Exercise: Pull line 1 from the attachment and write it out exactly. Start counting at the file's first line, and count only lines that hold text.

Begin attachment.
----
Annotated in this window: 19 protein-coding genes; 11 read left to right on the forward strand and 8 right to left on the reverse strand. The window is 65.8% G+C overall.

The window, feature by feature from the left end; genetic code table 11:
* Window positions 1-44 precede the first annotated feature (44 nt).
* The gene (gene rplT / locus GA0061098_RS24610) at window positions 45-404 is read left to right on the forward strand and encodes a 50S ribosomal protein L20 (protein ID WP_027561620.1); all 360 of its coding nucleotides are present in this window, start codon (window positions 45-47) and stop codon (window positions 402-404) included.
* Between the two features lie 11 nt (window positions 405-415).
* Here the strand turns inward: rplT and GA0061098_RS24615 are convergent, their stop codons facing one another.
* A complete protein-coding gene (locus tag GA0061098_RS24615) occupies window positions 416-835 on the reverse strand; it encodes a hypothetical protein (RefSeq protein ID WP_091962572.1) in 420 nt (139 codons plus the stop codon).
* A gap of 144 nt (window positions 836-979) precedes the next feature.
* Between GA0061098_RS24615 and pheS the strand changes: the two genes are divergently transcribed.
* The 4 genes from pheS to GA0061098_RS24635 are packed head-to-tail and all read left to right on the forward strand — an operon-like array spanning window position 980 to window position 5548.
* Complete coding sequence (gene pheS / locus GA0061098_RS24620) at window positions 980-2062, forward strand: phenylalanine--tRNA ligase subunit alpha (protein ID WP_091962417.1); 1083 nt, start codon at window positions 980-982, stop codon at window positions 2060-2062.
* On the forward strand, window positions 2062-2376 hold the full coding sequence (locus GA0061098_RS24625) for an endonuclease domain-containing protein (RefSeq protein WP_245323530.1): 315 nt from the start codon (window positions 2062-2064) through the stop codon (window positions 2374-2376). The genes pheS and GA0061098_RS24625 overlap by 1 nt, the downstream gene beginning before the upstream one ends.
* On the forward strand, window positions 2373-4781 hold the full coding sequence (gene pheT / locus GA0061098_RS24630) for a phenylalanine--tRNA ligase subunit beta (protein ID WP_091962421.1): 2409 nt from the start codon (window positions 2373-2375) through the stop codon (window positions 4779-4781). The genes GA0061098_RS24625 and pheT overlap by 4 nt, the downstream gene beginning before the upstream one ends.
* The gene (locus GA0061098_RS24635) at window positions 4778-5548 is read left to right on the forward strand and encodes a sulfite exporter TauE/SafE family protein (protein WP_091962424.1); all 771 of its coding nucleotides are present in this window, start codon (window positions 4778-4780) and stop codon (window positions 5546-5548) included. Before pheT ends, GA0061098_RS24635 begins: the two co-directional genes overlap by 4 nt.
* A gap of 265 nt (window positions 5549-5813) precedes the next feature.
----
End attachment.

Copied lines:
Annotated in this window: 19 protein-coding genes; 11 read left to right on the forward strand and 8 right to left on the reverse strand. The window is 65.8% G+C overall.